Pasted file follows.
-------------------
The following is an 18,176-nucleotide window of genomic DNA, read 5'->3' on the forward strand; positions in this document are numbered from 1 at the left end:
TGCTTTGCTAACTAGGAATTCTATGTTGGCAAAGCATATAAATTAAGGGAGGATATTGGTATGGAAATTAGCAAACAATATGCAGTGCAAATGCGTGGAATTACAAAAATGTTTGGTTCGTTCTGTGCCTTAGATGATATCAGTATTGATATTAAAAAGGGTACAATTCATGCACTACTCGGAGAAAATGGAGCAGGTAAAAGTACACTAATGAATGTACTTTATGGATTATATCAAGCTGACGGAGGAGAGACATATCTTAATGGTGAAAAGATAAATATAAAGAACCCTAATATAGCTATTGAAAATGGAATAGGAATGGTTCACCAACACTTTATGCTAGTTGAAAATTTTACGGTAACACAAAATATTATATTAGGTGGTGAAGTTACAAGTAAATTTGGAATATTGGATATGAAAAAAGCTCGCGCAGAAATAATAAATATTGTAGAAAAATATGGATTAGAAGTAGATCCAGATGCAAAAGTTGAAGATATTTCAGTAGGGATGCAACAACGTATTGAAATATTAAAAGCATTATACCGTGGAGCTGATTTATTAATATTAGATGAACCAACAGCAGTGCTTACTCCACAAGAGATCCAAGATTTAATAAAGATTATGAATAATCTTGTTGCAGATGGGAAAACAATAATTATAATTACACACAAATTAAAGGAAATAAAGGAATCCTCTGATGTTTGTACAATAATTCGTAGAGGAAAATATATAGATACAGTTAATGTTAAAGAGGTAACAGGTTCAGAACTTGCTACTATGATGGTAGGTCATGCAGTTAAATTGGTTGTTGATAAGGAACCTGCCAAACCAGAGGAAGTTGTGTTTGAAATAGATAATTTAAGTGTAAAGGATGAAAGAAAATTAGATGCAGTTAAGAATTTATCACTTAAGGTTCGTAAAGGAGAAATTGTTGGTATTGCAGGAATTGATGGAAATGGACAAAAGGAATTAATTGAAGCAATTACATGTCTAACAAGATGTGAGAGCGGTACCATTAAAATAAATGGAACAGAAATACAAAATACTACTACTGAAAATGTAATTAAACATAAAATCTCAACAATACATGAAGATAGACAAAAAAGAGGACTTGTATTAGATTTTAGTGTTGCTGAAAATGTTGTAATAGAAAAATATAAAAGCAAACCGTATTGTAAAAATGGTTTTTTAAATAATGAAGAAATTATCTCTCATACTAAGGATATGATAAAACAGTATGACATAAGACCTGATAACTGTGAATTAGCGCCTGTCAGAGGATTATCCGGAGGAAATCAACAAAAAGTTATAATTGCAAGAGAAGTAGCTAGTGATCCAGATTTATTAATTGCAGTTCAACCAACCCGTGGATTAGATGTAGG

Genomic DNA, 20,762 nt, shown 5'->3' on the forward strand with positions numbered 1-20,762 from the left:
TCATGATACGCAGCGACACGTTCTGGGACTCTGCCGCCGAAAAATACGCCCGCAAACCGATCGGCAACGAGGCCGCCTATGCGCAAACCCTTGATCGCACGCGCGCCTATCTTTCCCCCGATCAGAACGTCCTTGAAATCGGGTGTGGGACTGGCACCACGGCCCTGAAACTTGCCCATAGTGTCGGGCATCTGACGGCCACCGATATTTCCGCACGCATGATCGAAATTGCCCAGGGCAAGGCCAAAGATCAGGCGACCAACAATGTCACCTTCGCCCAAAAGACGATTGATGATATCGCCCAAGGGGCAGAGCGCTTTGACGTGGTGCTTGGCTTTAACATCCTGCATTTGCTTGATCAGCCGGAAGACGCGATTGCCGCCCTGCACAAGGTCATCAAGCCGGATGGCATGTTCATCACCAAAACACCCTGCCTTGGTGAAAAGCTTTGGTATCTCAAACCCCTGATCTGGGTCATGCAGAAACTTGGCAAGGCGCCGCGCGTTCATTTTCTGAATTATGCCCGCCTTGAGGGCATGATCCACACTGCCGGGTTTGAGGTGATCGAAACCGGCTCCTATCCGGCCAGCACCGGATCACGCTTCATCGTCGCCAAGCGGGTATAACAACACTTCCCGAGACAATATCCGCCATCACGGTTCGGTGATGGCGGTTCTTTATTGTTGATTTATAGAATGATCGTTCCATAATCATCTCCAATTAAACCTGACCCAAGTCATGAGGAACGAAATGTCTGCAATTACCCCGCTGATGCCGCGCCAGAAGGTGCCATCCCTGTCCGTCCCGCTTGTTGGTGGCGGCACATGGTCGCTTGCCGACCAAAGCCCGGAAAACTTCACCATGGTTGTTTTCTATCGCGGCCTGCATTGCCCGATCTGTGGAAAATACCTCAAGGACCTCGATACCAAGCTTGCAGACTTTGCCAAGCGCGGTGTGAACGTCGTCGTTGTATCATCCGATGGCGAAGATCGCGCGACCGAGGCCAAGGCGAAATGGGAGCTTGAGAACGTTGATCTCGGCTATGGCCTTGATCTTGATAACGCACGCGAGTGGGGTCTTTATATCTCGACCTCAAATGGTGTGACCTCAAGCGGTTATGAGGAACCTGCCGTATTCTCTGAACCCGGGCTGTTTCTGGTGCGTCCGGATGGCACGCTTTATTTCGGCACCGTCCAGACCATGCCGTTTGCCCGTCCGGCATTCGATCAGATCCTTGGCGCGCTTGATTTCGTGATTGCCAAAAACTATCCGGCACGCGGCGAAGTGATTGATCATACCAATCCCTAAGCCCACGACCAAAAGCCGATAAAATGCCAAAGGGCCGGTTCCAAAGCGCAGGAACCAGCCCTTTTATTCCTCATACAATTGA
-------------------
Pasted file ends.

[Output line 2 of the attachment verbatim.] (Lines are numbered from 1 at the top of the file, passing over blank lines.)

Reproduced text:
TGCTTTGCTAACTAGGAATTCTATGTTGGCAAAGCATATAAATTAAGGGAGGATATTGGTATGGAAATTAGCAAACAATATGCAGTGCAAATGCGTGGAATTACAAAAATGTTTGGTTCGTTCTGTGCCTTAGATGATATCAGTATTGATATTAAAAAGGGTACAATTCATGCACTACTCGGAGAAAATGGAGCAGGTAAAAGTACACTAATGAATGTACTTTATGGATTATATCAAGCTGACGGAGGAGAGACATATCTTAATGGTGAAAAGATAAATATAAAGAACCCTAATATAGCTATTGAAAATGGAATAGGAATGGTTCACCAACACTTTATGCTAGTTGAAAATTTTACGGTAACACAAAATATTATATTAGGTGGTGAAGTTACAAGTAAATTTGGAATATTGGATATGAAAAAAGCTCGCGCAGAAATAATAAATATTGTAGAAAAATATGGATTAGAAGTAGATCCAGATGCAAAAGTTGAAGATATTTCAGTAGGGATGCAACAACGTATTGAAATATTAAAAGCATTATACCGTGGAGCTGATTTATTAATATTAGATGAACCAACAGCAGTGCTTACTCCACAAGAGATCCAAGATTTAATAAAGATTATGAATAATCTTGTTGCAGATGGGAAAACAATAATTATAATTACACACAAATTAAAGGAAATAAAGGAATCCTCTGATGTTTGTACAATAATTCGTAGAGGAAAATATATAGATACAGTTAATGTTAAAGAGGTAACAGGTTCAGAACTTGCTACTATGATGGTAGGTCATGCAGTTAAATTGGTTGTTGATAAGGAACCTGCCAAACCAGAGGAAGTTGTGTTTGAAATAGATAATTTAAGTGTAAAGGATGAAAGAAAATTAGATGCAGTTAAGAATTTATCACTTAAGGTTCGTAAAGGAGAAATTGTTGGTATTGCAGGAATTGATGGAAATGGACAAAAGGAATTAATTGAAGCAATTACATGTCTAACAAGATGTGAGAGCGGTACCATTAAAATAAATGGAACAGAAATACAAAATACTACTACTGAAAATGTAATTAAACATAAAATCTCAACAATACATGAAGATAGACAAAAAAGAGGACTTGTATTAGATTTTAGTGTTGCTGAAAATGTTGTAATAGAAAAATATAAAAGCAAACCGTATTGTAAAAATGGTTTTTTAAATAATGAAGAAATTATCTCTCATACTAAGGATATGATAAAACAGTATGACATAAGACCTGATAACTGTGAATTAGCGCCTGTCAGAGGATTATCCGGAGGAAATCAACAAAAAGTTATAATTGCAAGAGAAGTAGCTAGTGATCCAGATTTATTAATTGCAGTTCAACCAACCCGTGGATTAGATGTAGG